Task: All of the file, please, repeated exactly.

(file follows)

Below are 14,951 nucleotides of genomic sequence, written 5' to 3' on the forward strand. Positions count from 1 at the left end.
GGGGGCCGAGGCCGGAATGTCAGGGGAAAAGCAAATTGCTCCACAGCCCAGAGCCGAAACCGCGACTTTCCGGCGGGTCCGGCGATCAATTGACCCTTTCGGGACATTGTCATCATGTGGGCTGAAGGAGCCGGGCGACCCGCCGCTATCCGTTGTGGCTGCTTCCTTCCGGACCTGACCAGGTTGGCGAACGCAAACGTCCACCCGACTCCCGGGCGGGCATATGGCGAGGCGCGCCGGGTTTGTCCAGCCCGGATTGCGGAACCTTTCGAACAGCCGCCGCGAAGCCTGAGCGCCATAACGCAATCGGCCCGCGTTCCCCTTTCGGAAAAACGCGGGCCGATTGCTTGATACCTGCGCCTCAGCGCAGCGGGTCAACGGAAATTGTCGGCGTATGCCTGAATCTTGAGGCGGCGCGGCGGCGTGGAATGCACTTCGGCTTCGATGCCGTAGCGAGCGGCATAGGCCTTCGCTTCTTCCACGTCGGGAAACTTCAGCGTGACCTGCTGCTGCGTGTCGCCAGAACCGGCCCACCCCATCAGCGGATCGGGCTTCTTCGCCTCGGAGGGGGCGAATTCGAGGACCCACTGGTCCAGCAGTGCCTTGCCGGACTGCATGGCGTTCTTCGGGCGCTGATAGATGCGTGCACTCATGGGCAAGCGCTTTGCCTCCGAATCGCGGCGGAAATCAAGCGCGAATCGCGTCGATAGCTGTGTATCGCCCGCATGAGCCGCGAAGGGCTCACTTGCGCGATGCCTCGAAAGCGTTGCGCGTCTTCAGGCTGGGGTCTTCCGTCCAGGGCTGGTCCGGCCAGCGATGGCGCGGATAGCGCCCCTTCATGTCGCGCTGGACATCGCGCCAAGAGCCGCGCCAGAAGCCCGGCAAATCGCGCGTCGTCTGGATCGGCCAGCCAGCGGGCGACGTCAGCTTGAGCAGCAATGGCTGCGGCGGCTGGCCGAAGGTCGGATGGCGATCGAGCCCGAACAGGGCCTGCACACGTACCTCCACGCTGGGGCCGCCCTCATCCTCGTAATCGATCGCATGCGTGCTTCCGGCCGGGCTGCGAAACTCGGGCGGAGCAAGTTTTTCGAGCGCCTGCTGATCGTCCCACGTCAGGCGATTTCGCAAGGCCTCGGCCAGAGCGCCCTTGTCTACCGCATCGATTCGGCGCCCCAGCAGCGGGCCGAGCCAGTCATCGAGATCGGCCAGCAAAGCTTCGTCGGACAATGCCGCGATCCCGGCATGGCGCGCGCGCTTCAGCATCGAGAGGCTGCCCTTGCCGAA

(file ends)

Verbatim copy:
Below are 14,951 nucleotides of genomic sequence, written 5' to 3' on the forward strand. Positions count from 1 at the left end.
GGGGGCCGAGGCCGGAATGTCAGGGGAAAAGCAAATTGCTCCACAGCCCAGAGCCGAAACCGCGACTTTCCGGCGGGTCCGGCGATCAATTGACCCTTTCGGGACATTGTCATCATGTGGGCTGAAGGAGCCGGGCGACCCGCCGCTATCCGTTGTGGCTGCTTCCTTCCGGACCTGACCAGGTTGGCGAACGCAAACGTCCACCCGACTCCCGGGCGGGCATATGGCGAGGCGCGCCGGGTTTGTCCAGCCCGGATTGCGGAACCTTTCGAACAGCCGCCGCGAAGCCTGAGCGCCATAACGCAATCGGCCCGCGTTCCCCTTTCGGAAAAACGCGGGCCGATTGCTTGATACCTGCGCCTCAGCGCAGCGGGTCAACGGAAATTGTCGGCGTATGCCTGAATCTTGAGGCGGCGCGGCGGCGTGGAATGCACTTCGGCTTCGATGCCGTAGCGAGCGGCATAGGCCTTCGCTTCTTCCACGTCGGGAAACTTCAGCGTGACCTGCTGCTGCGTGTCGCCAGAACCGGCCCACCCCATCAGCGGATCGGGCTTCTTCGCCTCGGAGGGGGCGAATTCGAGGACCCACTGGTCCAGCAGTGCCTTGCCGGACTGCATGGCGTTCTTCGGGCGCTGATAGATGCGTGCACTCATGGGCAAGCGCTTTGCCTCCGAATCGCGGCGGAAATCAAGCGCGAATCGCGTCGATAGCTGTGTATCGCCCGCATGAGCCGCGAAGGGCTCACTTGCGCGATGCCTCGAAAGCGTTGCGCGTCTTCAGGCTGGGGTCTTCCGTCCAGGGCTGGTCCGGCCAGCGATGGCGCGGATAGCGCCCCTTCATGTCGCGCTGGACATCGCGCCAAGAGCCGCGCCAGAAGCCCGGCAAATCGCGCGTCGTCTGGATCGGCCAGCCAGCGGGCGACGTCAGCTTGAGCAGCAATGGCTGCGGCGGCTGGCCGAAGGTCGGATGGCGATCGAGCCCGAACAGGGCCTGCACACGTACCTCCACGCTGGGGCCGCCCTCATCCTCGTAATCGATCGCATGCGTGCTTCCGGCCGGGCTGCGAAACTCGGGCGGAGCAAGTTTTTCGAGCGCCTGCTGATCGTCCCACGTCAGGCGATTTCGCAAGGCCTCGGCCAGAGCGCCCTTGTCTACCGCATCGATTCGGCGCCCCAGCAGCGGGCCGAGCCAGTCATCGAGATCGGCCAGCAAAGCTTCGTCGGACAATGCCGCGATCCCGGCATGGCGCGCGCGCTTCAGCATCGAGAGGCTGCCCTTGCCGAA